How is tar made
Tar and pitch made from wood are the oldest plastics in human history. Tar extraction was known as early as the Mesolithic. Wood tar was used as an adhesive and to seal the planks of wooden ships.
In the pre-industrial era, charcoal and tar were indispensable in handicrafts, trades and households. A lot of charcoal was needed, especially for smelting the iron ore, as it was used to reach the temperatures at which the iron could be melted out of the ore. The wooden power transmission of the hammer mills, in which the extracted iron was forged, was lubricated with a mixture of wood tar, linseed oil and animal fat.
When the horse-drawn farm and traveling wagons still had wooden axles, the "tar hips" in which the lubricant was located hung under the rear axle.
Medicines to which charcoal or wood tar were added were and are also used in human and veterinary medicine. Wood tar is still used today as a disinfectant for hoofing and hoof trimming.
When hard coal began to be extracted industrially and crude oil began in the middle of the 19th century, the old craft of charcoal burners and tar burners was heralded. In addition, sailing ships, which required wood tar, were replaced by iron and steel steamers. In addition, the raw material wood was becoming increasingly scarce.
But charcoal is still needed and used today, for example as a reducing agent in metallurgy and for the production of activated charcoal. And charcoal is also indispensable for barbecuing.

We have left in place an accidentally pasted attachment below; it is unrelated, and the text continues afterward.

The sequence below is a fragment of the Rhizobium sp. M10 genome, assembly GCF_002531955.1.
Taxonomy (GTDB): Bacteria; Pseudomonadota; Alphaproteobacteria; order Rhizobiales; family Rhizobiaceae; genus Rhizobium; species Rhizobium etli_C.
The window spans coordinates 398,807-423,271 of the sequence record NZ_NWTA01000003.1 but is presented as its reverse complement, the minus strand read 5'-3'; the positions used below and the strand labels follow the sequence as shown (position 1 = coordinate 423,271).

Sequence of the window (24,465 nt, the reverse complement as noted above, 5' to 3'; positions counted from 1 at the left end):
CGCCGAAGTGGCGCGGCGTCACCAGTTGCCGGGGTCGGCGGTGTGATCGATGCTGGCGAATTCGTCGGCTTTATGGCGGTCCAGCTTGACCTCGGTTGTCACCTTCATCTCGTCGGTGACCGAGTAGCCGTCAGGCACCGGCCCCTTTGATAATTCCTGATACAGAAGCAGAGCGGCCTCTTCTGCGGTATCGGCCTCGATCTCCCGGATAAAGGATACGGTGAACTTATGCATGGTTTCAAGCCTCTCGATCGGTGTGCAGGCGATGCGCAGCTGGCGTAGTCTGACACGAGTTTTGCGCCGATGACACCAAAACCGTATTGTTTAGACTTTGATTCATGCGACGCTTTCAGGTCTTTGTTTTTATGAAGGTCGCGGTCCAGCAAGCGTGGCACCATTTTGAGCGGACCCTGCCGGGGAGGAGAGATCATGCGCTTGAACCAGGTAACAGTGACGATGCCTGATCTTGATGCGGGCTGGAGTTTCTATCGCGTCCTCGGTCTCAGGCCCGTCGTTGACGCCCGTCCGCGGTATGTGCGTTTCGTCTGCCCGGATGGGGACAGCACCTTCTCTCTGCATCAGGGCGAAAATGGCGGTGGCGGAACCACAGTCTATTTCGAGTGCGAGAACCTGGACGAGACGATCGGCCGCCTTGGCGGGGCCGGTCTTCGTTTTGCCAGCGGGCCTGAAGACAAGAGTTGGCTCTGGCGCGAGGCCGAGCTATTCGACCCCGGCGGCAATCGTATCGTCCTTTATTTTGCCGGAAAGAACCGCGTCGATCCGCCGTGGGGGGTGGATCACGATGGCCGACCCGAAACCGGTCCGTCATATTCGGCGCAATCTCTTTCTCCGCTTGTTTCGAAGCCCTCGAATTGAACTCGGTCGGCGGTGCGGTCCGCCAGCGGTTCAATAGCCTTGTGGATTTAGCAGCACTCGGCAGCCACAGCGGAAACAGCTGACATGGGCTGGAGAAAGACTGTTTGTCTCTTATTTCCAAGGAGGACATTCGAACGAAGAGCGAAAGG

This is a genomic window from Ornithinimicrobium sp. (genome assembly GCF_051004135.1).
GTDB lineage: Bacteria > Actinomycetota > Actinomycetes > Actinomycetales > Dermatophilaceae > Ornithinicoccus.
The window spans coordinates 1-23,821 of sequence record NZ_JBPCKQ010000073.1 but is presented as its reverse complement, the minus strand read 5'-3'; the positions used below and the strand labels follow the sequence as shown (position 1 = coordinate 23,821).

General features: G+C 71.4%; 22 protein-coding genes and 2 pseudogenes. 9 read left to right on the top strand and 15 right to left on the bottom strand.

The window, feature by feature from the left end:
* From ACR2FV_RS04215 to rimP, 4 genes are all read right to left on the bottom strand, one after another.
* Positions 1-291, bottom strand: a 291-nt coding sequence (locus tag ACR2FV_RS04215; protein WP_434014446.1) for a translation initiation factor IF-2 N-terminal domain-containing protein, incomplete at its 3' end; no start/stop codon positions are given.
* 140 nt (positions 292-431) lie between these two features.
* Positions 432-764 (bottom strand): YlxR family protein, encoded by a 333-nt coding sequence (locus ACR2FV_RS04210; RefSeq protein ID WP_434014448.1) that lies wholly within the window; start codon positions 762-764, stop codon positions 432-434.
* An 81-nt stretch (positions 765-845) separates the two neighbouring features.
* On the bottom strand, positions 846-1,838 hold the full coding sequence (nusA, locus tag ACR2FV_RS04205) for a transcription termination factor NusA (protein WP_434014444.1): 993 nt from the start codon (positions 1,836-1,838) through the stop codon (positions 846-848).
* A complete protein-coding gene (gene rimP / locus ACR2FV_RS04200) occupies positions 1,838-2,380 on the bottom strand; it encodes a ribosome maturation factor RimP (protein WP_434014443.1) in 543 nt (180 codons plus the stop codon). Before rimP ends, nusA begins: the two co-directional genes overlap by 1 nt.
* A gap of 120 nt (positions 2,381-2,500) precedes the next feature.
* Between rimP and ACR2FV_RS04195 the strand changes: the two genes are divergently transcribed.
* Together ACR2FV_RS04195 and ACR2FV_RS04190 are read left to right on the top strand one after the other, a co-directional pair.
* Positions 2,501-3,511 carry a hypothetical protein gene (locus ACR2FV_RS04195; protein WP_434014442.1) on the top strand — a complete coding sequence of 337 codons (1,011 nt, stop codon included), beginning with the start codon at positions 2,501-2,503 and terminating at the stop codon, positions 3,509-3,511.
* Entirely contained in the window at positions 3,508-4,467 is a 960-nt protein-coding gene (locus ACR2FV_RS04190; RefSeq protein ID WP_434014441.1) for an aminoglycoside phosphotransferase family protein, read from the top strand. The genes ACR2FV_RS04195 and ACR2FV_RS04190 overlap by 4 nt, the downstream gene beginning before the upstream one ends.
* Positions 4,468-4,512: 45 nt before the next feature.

Wood tar and wood tar products can still be found today mainly in the Nordic countries, especially in Finland. In addition to being used for impregnation and as a protective coating, there are numerous products with additives of wood tar or tar aromas such as tar soap, shampoo, sauna infusions, mosquito repellent ointment and even tar confectionery.
Today, of course, the interesting question is how charcoal, wood tar and other by-products were and are produced in the past and still today.
Everything happened through the thermal transformation of the wood, through the wood charring (pyrolysis). The best known is the kiln for the production of charcoal. Pits, the double-pot method and later the tar ovens were used for tar extraction. In the course of the centuries, a large number of different processes were developed.
However, depending on the objective of the respective wood charring (charcoal or tar or charcoal and tar and other by-products, etc.), one can distinguish between two main types:
With the autothermal process there is no separation between reaction wood and firewood. This includes the kiln, the tar pits, the ditch or slope kiln or the kiln kiln (single-chamber kiln).
In the allothermal process, reaction wood and firewood are separated from each other. To be mentioned here are the double-pot method, the two-chamber furnace (Wiethagen) and the retort.
Resin-rich pine wood is particularly suitable as a starting material for tar production. It was obtained primarily from the roots (stumps) of old trees. In the Slavic countries, the birch tree was mainly used. Beech provides good charcoal.
At the Forst- und Köhlerhof Rostock-Wiethagen you will not only find the historical tar ovens (two-chamber ovens) from 1837, but in a model park there are originals and models of the most important wood charring plants from Central Europe.
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